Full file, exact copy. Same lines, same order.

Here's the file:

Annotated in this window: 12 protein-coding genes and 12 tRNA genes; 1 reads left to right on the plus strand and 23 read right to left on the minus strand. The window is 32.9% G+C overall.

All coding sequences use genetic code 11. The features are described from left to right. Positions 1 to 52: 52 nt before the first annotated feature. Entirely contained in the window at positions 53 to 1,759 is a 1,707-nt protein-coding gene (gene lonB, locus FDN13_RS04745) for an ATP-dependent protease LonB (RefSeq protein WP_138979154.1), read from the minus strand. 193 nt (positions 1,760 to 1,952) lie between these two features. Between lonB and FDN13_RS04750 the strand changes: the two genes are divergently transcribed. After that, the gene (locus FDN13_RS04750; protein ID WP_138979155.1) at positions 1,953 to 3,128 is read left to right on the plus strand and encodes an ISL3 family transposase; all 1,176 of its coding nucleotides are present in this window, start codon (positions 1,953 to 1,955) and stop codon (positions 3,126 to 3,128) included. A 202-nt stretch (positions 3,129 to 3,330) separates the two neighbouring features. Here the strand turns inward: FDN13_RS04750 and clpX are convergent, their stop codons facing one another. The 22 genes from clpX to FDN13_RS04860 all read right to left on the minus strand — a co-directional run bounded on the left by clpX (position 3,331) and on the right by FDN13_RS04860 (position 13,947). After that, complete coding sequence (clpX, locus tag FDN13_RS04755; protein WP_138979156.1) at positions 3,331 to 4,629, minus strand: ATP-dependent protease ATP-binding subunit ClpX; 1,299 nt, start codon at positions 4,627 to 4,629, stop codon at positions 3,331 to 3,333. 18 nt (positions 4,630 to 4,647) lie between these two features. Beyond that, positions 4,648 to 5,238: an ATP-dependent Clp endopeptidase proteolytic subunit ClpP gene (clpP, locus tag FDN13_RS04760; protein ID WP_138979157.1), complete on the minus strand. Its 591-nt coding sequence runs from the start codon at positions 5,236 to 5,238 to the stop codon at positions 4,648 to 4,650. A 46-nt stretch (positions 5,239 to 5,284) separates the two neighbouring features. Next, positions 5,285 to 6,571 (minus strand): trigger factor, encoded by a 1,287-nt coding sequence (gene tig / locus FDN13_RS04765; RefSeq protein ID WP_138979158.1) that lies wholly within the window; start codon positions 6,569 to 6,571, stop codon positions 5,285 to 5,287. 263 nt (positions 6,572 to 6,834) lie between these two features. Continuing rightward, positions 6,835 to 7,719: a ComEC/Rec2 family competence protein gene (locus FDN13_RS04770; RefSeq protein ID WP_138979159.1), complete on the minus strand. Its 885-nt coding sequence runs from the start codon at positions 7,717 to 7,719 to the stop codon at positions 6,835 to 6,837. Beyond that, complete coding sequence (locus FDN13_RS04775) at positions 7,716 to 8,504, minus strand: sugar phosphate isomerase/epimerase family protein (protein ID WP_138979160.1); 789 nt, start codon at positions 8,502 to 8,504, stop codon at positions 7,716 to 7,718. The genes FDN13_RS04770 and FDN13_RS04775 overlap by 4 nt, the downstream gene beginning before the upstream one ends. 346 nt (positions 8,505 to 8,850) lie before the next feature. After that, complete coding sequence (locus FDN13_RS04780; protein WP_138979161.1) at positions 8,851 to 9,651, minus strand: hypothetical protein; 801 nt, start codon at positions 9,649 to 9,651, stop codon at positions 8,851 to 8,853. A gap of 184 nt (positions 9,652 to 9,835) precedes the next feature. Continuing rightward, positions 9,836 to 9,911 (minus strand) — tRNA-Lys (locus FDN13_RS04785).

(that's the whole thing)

Annotated in this window: 12 protein-coding genes and 12 tRNA genes; 1 reads left to right on the plus strand and 23 read right to left on the minus strand. The window is 32.9% G+C overall.

All coding sequences use genetic code 11. The features are described from left to right. Positions 1 to 52: 52 nt before the first annotated feature. Entirely contained in the window at positions 53 to 1,759 is a 1,707-nt protein-coding gene (gene lonB, locus FDN13_RS04745) for an ATP-dependent protease LonB (RefSeq protein WP_138979154.1), read from the minus strand. 193 nt (positions 1,760 to 1,952) lie between these two features. Between lonB and FDN13_RS04750 the strand changes: the two genes are divergently transcribed. After that, the gene (locus FDN13_RS04750; protein ID WP_138979155.1) at positions 1,953 to 3,128 is read left to right on the plus strand and encodes an ISL3 family transposase; all 1,176 of its coding nucleotides are present in this window, start codon (positions 1,953 to 1,955) and stop codon (positions 3,126 to 3,128) included. A 202-nt stretch (positions 3,129 to 3,330) separates the two neighbouring features. Here the strand turns inward: FDN13_RS04750 and clpX are convergent, their stop codons facing one another. The 22 genes from clpX to FDN13_RS04860 all read right to left on the minus strand — a co-directional run bounded on the left by clpX (position 3,331) and on the right by FDN13_RS04860 (position 13,947). After that, complete coding sequence (clpX, locus tag FDN13_RS04755; protein WP_138979156.1) at positions 3,331 to 4,629, minus strand: ATP-dependent protease ATP-binding subunit ClpX; 1,299 nt, start codon at positions 4,627 to 4,629, stop codon at positions 3,331 to 3,333. 18 nt (positions 4,630 to 4,647) lie between these two features. Beyond that, positions 4,648 to 5,238: an ATP-dependent Clp endopeptidase proteolytic subunit ClpP gene (clpP, locus tag FDN13_RS04760; protein ID WP_138979157.1), complete on the minus strand. Its 591-nt coding sequence runs from the start codon at positions 5,236 to 5,238 to the stop codon at positions 4,648 to 4,650. A 46-nt stretch (positions 5,239 to 5,284) separates the two neighbouring features. Next, positions 5,285 to 6,571 (minus strand): trigger factor, encoded by a 1,287-nt coding sequence (gene tig / locus FDN13_RS04765; RefSeq protein ID WP_138979158.1) that lies wholly within the window; start codon positions 6,569 to 6,571, stop codon positions 5,285 to 5,287. 263 nt (positions 6,572 to 6,834) lie between these two features. Continuing rightward, positions 6,835 to 7,719: a ComEC/Rec2 family competence protein gene (locus FDN13_RS04770; RefSeq protein ID WP_138979159.1), complete on the minus strand. Its 885-nt coding sequence runs from the start codon at positions 7,717 to 7,719 to the stop codon at positions 6,835 to 6,837. Beyond that, complete coding sequence (locus FDN13_RS04775) at positions 7,716 to 8,504, minus strand: sugar phosphate isomerase/epimerase family protein (protein ID WP_138979160.1); 789 nt, start codon at positions 8,502 to 8,504, stop codon at positions 7,716 to 7,718. The genes FDN13_RS04770 and FDN13_RS04775 overlap by 4 nt, the downstream gene beginning before the upstream one ends. 346 nt (positions 8,505 to 8,850) lie before the next feature. After that, complete coding sequence (locus FDN13_RS04780; protein WP_138979161.1) at positions 8,851 to 9,651, minus strand: hypothetical protein; 801 nt, start codon at positions 9,649 to 9,651, stop codon at positions 8,851 to 8,853. A gap of 184 nt (positions 9,652 to 9,835) precedes the next feature. Continuing rightward, positions 9,836 to 9,911 (minus strand) — tRNA-Lys (locus FDN13_RS04785).